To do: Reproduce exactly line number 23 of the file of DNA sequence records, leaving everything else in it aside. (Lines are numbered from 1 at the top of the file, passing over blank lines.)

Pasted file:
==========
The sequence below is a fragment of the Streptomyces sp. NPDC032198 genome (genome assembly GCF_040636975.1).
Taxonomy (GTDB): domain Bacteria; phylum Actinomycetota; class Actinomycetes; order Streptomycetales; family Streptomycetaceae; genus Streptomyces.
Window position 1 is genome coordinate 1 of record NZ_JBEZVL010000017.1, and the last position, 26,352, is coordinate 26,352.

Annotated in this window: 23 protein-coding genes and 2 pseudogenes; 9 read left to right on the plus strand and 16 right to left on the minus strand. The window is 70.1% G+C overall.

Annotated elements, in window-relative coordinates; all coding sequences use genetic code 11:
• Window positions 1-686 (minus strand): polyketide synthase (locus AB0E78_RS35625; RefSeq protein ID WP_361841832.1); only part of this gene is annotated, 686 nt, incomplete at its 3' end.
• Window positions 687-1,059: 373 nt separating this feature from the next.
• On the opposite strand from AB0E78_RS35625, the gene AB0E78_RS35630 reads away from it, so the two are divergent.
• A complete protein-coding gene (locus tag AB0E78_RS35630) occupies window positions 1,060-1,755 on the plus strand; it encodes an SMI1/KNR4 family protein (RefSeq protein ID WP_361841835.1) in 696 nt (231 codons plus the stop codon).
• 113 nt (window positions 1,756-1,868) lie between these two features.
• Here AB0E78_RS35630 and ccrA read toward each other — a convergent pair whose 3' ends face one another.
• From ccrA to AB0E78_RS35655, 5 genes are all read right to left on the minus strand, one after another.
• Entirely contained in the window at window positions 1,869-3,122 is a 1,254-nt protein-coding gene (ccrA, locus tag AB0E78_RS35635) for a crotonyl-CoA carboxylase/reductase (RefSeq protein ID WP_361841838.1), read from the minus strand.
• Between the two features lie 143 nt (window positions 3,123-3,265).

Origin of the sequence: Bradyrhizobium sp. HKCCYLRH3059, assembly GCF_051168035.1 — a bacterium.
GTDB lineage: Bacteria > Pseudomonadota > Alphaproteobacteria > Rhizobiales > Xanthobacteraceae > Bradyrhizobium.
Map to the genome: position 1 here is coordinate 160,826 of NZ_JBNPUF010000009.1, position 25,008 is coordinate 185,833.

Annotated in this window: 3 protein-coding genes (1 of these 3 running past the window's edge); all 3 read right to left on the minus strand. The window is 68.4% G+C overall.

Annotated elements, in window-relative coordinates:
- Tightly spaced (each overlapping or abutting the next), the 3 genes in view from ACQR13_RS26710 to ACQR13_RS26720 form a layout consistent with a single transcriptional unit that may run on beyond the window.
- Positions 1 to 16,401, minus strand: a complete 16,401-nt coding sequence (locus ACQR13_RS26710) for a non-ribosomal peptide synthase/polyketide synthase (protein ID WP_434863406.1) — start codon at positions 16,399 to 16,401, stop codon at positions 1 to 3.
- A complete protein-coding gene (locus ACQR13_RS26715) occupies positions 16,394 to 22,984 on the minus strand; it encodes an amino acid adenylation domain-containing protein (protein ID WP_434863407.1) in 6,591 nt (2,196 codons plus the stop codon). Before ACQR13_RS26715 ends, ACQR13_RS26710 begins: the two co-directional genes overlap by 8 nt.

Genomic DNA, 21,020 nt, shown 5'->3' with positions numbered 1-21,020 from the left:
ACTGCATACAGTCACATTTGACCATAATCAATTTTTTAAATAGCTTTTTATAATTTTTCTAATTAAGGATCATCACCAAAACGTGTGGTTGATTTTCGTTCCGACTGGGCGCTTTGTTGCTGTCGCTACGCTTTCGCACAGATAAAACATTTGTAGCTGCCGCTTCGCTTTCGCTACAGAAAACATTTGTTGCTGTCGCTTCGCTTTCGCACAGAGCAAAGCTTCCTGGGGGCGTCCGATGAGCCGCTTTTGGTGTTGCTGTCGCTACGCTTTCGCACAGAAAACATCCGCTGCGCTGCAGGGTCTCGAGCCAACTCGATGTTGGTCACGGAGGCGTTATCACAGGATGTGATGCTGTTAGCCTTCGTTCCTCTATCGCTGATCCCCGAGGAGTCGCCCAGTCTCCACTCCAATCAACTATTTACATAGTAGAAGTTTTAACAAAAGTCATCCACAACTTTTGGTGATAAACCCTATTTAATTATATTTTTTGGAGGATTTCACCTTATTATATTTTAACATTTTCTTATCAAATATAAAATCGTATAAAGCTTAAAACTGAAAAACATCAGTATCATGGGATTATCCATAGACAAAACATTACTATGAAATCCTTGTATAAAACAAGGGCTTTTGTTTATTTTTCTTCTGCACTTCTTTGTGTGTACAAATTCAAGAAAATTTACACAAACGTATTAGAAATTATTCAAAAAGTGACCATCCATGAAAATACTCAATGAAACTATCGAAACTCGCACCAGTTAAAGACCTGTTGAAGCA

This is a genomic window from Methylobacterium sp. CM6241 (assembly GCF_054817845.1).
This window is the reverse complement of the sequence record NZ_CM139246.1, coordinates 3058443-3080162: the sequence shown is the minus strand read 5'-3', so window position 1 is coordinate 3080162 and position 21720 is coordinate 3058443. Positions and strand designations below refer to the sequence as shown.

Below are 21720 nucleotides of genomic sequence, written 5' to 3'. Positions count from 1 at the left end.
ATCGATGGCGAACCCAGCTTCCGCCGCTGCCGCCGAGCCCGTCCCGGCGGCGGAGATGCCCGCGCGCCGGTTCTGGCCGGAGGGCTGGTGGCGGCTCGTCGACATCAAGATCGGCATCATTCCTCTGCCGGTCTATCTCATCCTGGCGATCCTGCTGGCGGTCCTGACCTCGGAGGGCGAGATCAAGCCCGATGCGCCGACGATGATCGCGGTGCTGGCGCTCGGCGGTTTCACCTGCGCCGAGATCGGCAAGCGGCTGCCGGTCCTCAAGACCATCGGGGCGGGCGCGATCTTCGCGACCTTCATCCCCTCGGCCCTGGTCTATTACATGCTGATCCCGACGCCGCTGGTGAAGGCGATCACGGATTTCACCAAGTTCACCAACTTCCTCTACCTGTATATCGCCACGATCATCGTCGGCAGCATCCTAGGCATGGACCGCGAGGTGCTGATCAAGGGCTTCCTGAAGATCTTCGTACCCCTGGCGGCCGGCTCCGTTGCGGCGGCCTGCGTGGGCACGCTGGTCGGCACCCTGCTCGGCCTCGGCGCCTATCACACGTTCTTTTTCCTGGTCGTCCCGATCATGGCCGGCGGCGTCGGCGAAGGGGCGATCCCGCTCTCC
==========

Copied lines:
Genomic DNA, 21,020 nt, shown 5'->3' with positions numbered 1-21,020 from the left: